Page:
“Right now Josh has maybe 235, 240 home runs,” said Larry Lester, co-founder of the Negro Leagues Baseball Museum in Kansas City. “We’re still compiling statistics. We got a few more seasons left, and he is, right now, the all-time leader in Negro Leagues history.”
MLB’s historic recognition coincided with the Cleveland baseball club’s decision this week to remove “Indians” from its name as US corporate brands reexamine their use of racist caricatures and stereotypical names.
“All of us who love baseball have long known that the Negro Leagues produced many of our game’s best players, innovations and triumphs against a backdrop of injustice,” MLB Commissioner Robert Manfred Jr. said in a statement.
“We are now grateful to count the players of the Negro Leagues where they belong: as Major Leaguers within the official historical record.”
MLB said it was “correcting a longtime oversight” by elevating the status of the Negro Leagues – which consisted of seven leagues and about 3,400 Black and Latino players from 1920 to 1948.
“It’s sad this great history has been kept from them,” Lester said.
‘Historical validation’ for Black players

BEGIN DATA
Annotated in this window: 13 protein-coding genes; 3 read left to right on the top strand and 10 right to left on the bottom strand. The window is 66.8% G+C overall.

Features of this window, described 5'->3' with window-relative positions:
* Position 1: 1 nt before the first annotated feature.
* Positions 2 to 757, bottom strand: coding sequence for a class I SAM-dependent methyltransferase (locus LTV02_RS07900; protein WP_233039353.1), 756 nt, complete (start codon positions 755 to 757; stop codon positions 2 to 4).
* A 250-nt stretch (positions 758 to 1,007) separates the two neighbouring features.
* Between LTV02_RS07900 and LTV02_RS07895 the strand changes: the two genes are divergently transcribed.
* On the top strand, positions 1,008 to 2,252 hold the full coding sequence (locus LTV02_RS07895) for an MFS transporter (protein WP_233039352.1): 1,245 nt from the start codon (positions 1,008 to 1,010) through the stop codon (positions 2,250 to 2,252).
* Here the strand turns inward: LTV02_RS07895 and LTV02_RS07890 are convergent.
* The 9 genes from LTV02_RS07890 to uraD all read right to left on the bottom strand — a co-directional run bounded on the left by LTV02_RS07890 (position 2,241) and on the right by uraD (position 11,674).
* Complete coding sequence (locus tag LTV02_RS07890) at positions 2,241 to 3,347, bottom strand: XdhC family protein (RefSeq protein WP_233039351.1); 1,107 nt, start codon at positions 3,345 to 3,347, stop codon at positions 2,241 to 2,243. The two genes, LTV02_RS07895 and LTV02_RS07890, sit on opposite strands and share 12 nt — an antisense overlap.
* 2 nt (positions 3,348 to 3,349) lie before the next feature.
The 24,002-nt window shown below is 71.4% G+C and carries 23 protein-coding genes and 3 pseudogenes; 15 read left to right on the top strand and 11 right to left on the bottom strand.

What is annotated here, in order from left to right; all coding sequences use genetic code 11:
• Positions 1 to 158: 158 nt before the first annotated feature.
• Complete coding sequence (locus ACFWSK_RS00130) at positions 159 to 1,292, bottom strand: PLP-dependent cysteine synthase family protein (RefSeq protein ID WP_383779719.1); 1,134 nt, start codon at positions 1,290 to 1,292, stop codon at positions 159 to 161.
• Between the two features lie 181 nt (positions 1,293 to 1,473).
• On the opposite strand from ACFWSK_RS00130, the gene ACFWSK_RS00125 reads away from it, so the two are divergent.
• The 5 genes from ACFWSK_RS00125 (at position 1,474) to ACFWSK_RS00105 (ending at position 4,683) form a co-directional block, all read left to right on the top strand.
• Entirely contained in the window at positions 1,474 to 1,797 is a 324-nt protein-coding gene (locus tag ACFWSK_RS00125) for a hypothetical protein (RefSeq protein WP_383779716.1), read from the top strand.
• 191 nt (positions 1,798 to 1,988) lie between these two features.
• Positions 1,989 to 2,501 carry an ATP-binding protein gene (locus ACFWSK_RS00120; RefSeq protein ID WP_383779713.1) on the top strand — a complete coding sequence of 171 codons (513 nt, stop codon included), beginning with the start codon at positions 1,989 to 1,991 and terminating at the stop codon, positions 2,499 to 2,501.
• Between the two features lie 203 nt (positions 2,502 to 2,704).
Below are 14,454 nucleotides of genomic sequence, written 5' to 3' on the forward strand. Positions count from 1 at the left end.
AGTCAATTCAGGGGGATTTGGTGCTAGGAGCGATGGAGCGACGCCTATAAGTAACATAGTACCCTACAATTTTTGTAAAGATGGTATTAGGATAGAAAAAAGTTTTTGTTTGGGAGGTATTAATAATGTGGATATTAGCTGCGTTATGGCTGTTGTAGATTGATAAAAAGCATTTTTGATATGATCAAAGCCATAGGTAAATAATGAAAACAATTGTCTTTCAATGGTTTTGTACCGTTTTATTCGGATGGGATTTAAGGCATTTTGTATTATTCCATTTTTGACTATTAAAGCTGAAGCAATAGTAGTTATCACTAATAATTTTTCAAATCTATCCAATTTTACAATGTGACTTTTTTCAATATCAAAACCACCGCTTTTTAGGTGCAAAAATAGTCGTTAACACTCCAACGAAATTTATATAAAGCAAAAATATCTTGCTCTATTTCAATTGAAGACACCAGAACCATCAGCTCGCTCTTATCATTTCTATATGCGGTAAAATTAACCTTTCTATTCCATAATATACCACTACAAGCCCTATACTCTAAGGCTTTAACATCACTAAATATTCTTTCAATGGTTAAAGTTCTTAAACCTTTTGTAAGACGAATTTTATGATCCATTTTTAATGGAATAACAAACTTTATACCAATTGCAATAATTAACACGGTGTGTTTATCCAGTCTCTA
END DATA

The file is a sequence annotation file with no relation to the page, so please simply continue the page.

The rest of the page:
The decline of the Negro Leagues began when Jackie Robinson became MLB’s first Black player with the Brooklyn Dodgers in 1947.
In 1969, the Special Committee on Baseball Records did not include the Negro Leagues among six “Major Leagues” it identified since 1876.
“It is MLB’s view that the Committee’s 1969 omission of the Negro Leagues from consideration was clearly an error that demands today’s designation,” MLB said.
“The perceived deficiencies of the Negro Leagues’ structure and scheduling were born of MLB’s exclusionary practices, and denying them Major League status has been a double penalty, much like that exacted of Hall of Fame candidates prior to Satchel Paige’s induction in 1971,” John Thorn, the official historian of Major League Baseball, said in a statement.
“Granting MLB status to the Negro Leagues a century after their founding is profoundly gratifying.”
Bob Kendrick, president of the Negro Leagues Baseball Museum, said the recognition “serves as historical validation for those who had been shunned from the Major Leagues and had the foresight and courage to create their own league that helped change the game and our country, too.”
The acknowledgment is “a meritorious nod to the courageous owners and players who helped build this exceptional enterprise and shines a welcomed spotlight on the immense talent that called the Negro Leagues home,” he said in a statement.
The museum, on Twitter, called MLB’s move “extraordinarily important” but added that Negro League players “never looked to Major League Baseball to validate them.”
Indeed, former Negro Leagues player Ron Teasley, 93, who played for the New York Cubans in 1948, said on the phone from his home in Detroit that the recognition merely confirmed what Negro League players had long known.
“We always felt that we were part of a higher caliber game and this just more or less certifies it,” he said. “I just didn’t think it would take so long to come.”
CNN’s Dan Kamal contributed to this report.